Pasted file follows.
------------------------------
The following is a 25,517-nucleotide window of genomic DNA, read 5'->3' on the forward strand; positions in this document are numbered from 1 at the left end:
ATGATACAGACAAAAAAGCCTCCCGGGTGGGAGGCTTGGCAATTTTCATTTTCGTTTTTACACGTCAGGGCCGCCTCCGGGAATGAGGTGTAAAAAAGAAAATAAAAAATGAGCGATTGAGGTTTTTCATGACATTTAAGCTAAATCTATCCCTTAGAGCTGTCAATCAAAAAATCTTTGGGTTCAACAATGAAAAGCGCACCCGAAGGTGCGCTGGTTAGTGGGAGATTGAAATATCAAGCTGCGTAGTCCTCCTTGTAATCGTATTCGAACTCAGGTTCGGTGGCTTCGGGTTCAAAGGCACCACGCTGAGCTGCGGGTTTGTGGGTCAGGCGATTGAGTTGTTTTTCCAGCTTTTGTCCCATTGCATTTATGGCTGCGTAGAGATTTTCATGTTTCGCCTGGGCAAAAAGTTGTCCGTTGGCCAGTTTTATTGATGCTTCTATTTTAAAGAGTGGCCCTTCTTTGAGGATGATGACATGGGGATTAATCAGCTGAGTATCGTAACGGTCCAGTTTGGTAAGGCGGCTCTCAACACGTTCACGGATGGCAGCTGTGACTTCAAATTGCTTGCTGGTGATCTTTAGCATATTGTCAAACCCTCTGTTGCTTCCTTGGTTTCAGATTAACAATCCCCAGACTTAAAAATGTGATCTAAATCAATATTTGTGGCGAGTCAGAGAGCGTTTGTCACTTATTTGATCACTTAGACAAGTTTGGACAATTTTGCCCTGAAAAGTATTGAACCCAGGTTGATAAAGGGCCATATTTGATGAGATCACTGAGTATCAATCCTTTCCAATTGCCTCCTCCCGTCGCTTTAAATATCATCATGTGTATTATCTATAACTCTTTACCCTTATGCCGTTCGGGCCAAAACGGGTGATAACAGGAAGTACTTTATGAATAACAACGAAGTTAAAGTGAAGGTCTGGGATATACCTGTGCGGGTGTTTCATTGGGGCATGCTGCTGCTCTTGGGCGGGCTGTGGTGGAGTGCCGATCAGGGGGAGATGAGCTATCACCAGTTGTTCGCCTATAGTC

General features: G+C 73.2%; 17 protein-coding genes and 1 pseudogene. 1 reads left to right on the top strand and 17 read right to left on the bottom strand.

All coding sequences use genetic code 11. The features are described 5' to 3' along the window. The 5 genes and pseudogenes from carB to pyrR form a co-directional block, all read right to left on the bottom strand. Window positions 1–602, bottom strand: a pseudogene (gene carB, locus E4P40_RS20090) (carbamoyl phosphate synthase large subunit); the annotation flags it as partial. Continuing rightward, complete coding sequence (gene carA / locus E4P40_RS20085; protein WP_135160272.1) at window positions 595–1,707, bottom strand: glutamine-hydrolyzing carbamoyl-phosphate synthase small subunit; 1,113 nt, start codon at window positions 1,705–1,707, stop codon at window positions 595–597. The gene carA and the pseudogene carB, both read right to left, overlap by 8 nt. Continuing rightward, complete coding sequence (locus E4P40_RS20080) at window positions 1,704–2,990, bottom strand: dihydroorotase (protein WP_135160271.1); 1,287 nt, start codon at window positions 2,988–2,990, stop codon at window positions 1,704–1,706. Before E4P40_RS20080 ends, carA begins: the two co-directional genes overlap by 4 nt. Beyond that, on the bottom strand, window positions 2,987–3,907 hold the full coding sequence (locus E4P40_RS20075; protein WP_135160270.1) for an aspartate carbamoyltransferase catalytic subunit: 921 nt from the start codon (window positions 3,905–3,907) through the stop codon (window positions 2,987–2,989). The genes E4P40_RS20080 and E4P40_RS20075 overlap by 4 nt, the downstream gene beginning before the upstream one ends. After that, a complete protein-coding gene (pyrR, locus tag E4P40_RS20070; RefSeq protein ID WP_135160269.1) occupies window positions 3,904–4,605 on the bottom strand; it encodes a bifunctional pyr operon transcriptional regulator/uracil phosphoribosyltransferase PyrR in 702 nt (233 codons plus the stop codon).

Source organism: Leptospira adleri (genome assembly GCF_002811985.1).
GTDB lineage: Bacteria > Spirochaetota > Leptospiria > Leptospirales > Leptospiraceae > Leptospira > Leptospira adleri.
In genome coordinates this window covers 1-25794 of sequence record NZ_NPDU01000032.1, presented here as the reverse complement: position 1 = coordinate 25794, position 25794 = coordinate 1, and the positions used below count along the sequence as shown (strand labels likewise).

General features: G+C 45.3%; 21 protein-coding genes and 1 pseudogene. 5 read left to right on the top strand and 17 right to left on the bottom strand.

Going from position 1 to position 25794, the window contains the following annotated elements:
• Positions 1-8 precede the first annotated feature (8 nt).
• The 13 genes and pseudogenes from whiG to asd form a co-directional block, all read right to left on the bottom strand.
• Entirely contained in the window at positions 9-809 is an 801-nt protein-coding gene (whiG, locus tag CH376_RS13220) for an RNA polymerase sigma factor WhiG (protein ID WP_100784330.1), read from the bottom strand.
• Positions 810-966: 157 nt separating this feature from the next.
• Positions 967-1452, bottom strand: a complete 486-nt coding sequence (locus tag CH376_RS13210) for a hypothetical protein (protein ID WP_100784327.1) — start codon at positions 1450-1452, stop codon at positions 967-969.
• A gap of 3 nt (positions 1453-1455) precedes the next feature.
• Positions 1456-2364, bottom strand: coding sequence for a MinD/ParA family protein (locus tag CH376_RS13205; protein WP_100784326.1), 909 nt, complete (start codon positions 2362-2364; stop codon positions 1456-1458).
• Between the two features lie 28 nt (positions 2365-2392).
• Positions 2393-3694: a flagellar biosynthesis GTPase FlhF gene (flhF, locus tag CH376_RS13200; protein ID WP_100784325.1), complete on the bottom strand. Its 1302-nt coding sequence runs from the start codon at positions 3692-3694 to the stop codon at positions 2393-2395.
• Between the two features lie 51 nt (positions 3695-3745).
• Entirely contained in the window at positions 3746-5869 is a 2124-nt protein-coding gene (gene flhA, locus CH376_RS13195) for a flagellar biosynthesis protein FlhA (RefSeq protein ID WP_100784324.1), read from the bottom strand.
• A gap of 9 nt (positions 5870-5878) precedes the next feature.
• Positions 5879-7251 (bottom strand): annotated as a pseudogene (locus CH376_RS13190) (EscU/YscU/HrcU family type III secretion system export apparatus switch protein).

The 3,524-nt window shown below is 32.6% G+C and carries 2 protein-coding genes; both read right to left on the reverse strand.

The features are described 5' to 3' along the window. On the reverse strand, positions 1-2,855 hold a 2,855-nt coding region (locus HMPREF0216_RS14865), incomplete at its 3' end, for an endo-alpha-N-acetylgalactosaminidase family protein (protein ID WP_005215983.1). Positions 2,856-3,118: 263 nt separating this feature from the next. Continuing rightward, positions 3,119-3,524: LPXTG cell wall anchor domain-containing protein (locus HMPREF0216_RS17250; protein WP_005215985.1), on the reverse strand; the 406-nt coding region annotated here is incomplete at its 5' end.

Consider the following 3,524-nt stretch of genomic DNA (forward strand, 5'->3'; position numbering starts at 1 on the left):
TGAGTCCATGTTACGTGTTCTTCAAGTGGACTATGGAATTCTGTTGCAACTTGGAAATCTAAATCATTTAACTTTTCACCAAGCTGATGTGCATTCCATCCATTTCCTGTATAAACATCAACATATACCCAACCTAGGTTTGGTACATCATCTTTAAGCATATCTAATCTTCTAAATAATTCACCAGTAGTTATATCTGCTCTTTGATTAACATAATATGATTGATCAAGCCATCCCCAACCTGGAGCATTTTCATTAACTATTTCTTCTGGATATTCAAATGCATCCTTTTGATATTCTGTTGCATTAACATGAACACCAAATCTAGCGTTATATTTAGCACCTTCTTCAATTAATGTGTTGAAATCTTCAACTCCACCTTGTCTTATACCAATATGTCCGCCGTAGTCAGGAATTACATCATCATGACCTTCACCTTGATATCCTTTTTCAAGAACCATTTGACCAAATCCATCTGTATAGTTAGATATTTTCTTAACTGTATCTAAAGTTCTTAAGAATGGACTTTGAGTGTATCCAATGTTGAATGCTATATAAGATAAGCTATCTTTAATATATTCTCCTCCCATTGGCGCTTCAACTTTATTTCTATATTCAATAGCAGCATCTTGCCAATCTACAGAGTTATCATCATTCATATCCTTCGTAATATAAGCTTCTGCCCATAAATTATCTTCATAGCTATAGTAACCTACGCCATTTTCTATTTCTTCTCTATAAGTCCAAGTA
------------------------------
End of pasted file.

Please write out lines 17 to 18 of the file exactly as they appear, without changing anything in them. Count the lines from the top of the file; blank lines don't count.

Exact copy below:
• Between the two features lie 28 nt (positions 2365-2392).
• Positions 2393-3694: a flagellar biosynthesis GTPase FlhF gene (flhF, locus tag CH376_RS13200; protein ID WP_100784325.1), complete on the bottom strand. Its 1302-nt coding sequence runs from the start codon at positions 3692-3694 to the stop codon at positions 2393-2395.